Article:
1. Two questions were referred to the High Court of Judicature of Assam and Nagaland, under section 66(2) of the Indian Income-tax Act, 1922, by the Income-tax Appellate Tribunal, Calcutta Bench 'A' :
'(1) Whether, under the facts and circumstances of the case, the share income of the minor son from the three firms is liable to be included in the assessment of the father under section 16(3)(a)(iv)
(2) Whether in view of the fact that there was no contribution of any sum in the Galla and Calcutta firms by the minoe son out of the gift money from the father, the share income from those two firms is liable to be included in the assessment of the father under section 16(3)(a)(iv) ?'
2. These questions arose out of the following facts : The respondent, Jwalaprasad Agarwala, hereinafter referred to as 'the assessee', was a partner in Messrs. Onkarmal Jwalaprasad. He divided the balance of his capital account as partner in the books of that firm in four equal parts and made a gift of a sum of Rs. 74,721 to each of his four minor sons in July, 1953. During the accounting year relevant to assessment year 1959-60, three of his sons had attained majoprity and the fourth son, Parmeshwar Agarwala, was still a monor. Parmeshwar Agarwala has been admitted to the benefits of the partnership in the three firms : (1) Jwalaprasad Mulchand, Dhubri, (Assam) - hereinafter referred to as 'the Dhubri firm', (2) Jwalaprasad Mulchand (Galla Dept.) Dhubri (Assam) - hereinafter referred to as 'the Galla firm', and (3) Jwalaprasad Mulchand, Calcutta - hereinafter referred to as :the Calcutta firm.' The sum of Rs. 74,721 gifted to the minor was invested in the Dhubri firm. Apparently the partnership deed did not make it a condition precedent that that the partners should contribute any capital although it was provided that the partners could lend money to the firm and would be entitled to interest at 4 1/2%. These three firms made a profit during the relevant year and the minor's share came to Rs. 22,476. The Income-tax Officer included this sum in the income of the assessee for the assessment year 1959-60.
3. The assessee appealed to the Appellate Assistant Commissioner and contended : (1) that only the interest on the original gift money and not the entire credit balance of Parmeshwar Agarwala with the firms should have been included in the appellant's assessment under section 16(3)(a)(iv); and (2) that, in any event, the amount of Rs. 22,476 should have been treated as earned income on which special surcharge could not be levied. The appellate Assistant Commissioner rejected the first contention on the ground that 'since the accumulation of share of profits and interest accrued to the appellant's son in view of his investment of capital received as gifts from the appellant, I think it will be reasonable to hold it as an asset transfered by the appellant to the son 'indirectly'. He accepted the second contention but we are not concerned with this point.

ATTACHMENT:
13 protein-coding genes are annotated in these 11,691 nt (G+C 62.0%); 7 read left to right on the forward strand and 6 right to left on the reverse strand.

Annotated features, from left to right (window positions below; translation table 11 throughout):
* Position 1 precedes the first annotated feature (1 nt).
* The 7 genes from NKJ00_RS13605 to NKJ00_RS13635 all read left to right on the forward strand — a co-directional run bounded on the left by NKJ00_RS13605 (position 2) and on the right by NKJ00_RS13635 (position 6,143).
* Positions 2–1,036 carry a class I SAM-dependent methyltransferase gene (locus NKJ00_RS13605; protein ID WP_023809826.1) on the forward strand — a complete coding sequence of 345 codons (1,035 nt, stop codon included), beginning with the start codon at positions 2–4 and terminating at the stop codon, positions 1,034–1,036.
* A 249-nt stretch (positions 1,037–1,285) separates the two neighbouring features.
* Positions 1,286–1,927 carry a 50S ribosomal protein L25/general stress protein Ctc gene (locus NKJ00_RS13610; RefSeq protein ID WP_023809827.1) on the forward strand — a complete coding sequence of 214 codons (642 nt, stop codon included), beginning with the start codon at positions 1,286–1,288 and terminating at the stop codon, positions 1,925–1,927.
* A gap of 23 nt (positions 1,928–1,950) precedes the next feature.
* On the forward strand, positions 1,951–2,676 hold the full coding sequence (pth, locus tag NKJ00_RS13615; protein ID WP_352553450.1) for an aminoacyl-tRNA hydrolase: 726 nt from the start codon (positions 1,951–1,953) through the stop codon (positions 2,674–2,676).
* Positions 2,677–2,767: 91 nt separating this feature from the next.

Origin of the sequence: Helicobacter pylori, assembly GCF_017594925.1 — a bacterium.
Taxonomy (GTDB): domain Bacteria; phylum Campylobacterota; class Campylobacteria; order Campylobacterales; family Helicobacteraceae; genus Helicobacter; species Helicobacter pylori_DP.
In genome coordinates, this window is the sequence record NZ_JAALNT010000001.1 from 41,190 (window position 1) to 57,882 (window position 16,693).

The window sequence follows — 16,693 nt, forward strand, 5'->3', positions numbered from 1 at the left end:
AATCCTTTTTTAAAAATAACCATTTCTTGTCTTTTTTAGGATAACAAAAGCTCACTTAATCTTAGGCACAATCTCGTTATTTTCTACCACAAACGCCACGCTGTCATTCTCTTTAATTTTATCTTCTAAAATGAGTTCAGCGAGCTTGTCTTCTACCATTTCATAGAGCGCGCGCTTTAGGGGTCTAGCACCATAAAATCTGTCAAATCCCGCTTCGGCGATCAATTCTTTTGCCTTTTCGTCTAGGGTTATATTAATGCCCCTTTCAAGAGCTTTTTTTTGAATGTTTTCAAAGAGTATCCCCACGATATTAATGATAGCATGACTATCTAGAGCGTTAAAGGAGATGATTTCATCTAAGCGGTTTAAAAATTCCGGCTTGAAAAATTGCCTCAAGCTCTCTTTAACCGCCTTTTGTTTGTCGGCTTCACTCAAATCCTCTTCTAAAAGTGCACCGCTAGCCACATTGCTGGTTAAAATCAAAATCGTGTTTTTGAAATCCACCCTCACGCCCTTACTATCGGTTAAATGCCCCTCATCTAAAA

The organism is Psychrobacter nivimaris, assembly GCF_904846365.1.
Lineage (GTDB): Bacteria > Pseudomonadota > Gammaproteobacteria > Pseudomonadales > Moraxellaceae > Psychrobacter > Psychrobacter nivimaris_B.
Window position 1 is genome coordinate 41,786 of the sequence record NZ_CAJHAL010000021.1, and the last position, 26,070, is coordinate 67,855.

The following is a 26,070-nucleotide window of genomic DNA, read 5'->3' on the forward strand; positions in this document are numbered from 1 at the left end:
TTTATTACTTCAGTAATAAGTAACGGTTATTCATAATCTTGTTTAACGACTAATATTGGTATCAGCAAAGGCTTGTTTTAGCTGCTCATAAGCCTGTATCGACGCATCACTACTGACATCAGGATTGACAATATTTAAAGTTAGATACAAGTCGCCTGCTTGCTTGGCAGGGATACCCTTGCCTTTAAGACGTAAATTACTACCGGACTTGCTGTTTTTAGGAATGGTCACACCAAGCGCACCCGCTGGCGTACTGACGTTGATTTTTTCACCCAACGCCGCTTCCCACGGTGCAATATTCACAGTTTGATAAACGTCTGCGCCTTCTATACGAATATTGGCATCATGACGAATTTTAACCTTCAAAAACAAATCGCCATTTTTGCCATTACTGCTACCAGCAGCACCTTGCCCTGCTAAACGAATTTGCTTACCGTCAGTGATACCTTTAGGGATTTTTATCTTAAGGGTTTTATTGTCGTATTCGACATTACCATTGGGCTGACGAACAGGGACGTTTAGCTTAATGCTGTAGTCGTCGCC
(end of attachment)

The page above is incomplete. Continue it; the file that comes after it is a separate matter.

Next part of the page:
4. The assessee appealed to the Income-tax Appellate Tribunal. The Appellate Tribunal noticed that some time during the previous year for 1957-58 assessment year a sum of Rs. 11,000 out of the personal account of Parameshwar Agarwala, as appearing in the books of the Dhubri firm had been transfered to the Calcutta firm, and that no capital seems to have been invested in the name of the minor in the Galla firm. The Tribunal rejected the contention of the assessee of the following reasoning :
'The past records of the appellant, however, indicate that this objection was never raised before. On the other hand, in connection with the assessment for 1953-54 the appellant had claimed before the Tribunal that earned income allowance be granted by the department in respect of the share income of the minor which had been assessed in the hands of the father, on the ground that the father had taken active interest in the business of the firms in which the minor is a partner. Apart from this, the fact remains that the minor had been admitted as a partner in Jwalarasad Mulchand, Dhubri, only because of the introduction of the initial capital of Rs. 74,721 in his name by his father. So far as the other two firms are concerned, it is apparent that these are allied concerns and there must be intimate financial connection subsisting between them and Messrs. Jwalaprasad Mulchand, because otherwise there could have been no earthly reason why the minor should be admitted to the benefits of partnership in respect ofJwalaprasad Mulchand (Galla Dept.), Dhubri, and the Calcutta firm. Thus, in spite of the fact that each of these firms are paying interest to the minor, we are obliged to hold that the share incomes which the minoe had bee deriving from each of these firms is directly attributable to the introduction of the original capital of Rs. 74,721 out of the gift which the appellant had given to his minor son. In view of this, the provisions of section 16(3)(a)(iv) are clearly applicable both in respect of the interest on the original capital sum of Rs. 74,721 and the share incomes of the minor as derived from the above-mentioned three firms.'